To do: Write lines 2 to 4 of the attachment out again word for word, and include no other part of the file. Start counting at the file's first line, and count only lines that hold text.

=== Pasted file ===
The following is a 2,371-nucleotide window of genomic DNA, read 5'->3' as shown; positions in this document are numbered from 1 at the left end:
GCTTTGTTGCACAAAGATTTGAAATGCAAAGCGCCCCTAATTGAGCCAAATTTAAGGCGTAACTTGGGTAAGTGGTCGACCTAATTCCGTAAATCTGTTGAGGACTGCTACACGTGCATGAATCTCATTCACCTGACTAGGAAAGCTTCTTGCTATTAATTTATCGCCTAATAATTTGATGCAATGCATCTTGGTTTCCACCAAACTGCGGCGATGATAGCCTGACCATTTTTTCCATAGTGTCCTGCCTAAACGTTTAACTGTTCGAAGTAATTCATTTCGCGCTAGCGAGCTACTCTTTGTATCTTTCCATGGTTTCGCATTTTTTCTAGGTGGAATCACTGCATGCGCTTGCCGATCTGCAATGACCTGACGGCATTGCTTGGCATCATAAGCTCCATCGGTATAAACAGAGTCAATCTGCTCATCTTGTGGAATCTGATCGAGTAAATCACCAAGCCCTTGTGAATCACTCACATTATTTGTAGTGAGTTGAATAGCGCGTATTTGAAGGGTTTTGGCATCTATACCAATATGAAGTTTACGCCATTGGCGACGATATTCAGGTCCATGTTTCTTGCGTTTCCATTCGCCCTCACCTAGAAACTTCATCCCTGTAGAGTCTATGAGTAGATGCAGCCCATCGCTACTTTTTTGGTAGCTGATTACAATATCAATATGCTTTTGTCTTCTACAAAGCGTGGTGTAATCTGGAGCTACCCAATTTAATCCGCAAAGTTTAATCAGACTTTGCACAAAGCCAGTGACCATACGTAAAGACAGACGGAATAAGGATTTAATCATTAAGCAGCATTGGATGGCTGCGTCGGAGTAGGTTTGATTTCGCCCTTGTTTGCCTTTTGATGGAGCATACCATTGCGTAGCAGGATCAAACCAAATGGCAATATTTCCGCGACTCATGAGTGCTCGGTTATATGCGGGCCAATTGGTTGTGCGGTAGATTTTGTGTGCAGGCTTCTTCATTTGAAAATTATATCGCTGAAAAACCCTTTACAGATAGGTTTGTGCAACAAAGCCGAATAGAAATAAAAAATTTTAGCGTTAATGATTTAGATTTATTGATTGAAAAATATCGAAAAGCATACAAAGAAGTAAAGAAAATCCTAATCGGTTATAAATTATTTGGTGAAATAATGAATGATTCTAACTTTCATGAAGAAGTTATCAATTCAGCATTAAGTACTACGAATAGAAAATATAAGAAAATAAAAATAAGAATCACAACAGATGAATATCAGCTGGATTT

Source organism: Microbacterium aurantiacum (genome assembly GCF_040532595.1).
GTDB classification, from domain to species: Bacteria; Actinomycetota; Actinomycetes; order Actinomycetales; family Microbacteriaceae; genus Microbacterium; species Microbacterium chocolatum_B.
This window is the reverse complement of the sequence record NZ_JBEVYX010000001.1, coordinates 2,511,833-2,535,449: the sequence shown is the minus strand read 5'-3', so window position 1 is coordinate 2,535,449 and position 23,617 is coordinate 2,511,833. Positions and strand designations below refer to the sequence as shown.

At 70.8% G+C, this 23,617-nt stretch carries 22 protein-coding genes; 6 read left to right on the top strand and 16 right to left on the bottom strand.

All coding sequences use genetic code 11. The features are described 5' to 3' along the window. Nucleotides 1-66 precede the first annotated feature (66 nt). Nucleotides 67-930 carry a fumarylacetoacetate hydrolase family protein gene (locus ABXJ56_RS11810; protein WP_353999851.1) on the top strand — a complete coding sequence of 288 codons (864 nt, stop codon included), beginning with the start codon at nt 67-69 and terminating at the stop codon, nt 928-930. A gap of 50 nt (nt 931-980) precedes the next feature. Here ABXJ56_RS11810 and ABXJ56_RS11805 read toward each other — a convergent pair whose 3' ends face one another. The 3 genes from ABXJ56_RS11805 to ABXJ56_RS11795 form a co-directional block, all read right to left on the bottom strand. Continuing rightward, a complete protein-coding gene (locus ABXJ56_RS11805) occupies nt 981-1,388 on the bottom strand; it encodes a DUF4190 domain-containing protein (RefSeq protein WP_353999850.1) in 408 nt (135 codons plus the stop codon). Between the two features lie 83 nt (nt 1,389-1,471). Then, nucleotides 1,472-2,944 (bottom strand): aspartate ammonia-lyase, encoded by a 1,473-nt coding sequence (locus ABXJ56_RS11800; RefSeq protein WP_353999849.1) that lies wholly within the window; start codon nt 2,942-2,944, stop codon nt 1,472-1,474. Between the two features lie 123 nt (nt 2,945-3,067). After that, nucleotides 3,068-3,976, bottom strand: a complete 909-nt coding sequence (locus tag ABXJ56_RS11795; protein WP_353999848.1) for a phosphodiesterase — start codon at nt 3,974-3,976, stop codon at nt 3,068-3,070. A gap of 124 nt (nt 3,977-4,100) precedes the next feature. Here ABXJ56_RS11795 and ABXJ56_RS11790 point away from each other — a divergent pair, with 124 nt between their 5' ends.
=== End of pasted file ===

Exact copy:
GCTTTGTTGCACAAAGATTTGAAATGCAAAGCGCCCCTAATTGAGCCAAATTTAAGGCGTAACTTGGGTAAGTGGTCGACCTAATTCCGTAAATCTGTTGAGGACTGCTACACGTGCATGAATCTCATTCACCTGACTAGGAAAGCTTCTTGCTATTAATTTATCGCCTAATAATTTGATGCAATGCATCTTGGTTTCCACCAAACTGCGGCGATGATAGCCTGACCATTTTTTCCATAGTGTCCTGCCTAAACGTTTAACTGTTCGAAGTAATTCATTTCGCGCTAGCGAGCTACTCTTTGTATCTTTCCATGGTTTCGCATTTTTTCTAGGTGGAATCACTGCATGCGCTTGCCGATCTGCAATGACCTGACGGCATTGCTTGGCATCATAAGCTCCATCGGTATAAACAGAGTCAATCTGCTCATCTTGTGGAATCTGATCGAGTAAATCACCAAGCCCTTGTGAATCACTCACATTATTTGTAGTGAGTTGAATAGCGCGTATTTGAAGGGTTTTGGCATCTATACCAATATGAAGTTTACGCCATTGGCGACGATATTCAGGTCCATGTTTCTTGCGTTTCCATTCGCCCTCACCTAGAAACTTCATCCCTGTAGAGTCTATGAGTAGATGCAGCCCATCGCTACTTTTTTGGTAGCTGATTACAATATCAATATGCTTTTGTCTTCTACAAAGCGTGGTGTAATCTGGAGCTACCCAATTTAATCCGCAAAGTTTAATCAGACTTTGCACAAAGCCAGTGACCATACGTAAAGACAGACGGAATAAGGATTTAATCATTAAGCAGCATTGGATGGCTGCGTCGGAGTAGGTTTGATTTCGCCCTTGTTTGCCTTTTGATGGAGCATACCATTGCGTAGCAGGATCAAACCAAATGGCAATATTTCCGCGACTCATGAGTGCTCGGTTATATGCGGGCCAATTGGTTGTGCGGTAGATTTTGTGTGCAGGCTTCTTCATTTGAAAATTATATCGCTGAAAAACCCTTTACAGATAGGTTTGTGCAACAAAGCCGAATAGAAATAAAAAATTTTAGCGTTAATGATTTAGATTTATTGATTGAAAAATATCGAAAAGCATACAAAGAAGTAAAGAAAATCCTAATCGGTTATAAATTATTTGGTGAAATAATGAATGATTCTAACTTTCATGAAGAAGTTATCAATTCAGCATTAAGTACTACGAATAGAAAATATAAGAAAATAAAAATAAGAATCACAACAGATGAATATCAGCTGGATTT

Source organism: Microbacterium aurantiacum (genome assembly GCF_040532595.1).
GTDB classification, from domain to species: Bacteria; Actinomycetota; Actinomycetes; order Actinomycetales; family Microbacteriaceae; genus Microbacterium; species Microbacterium chocolatum_B.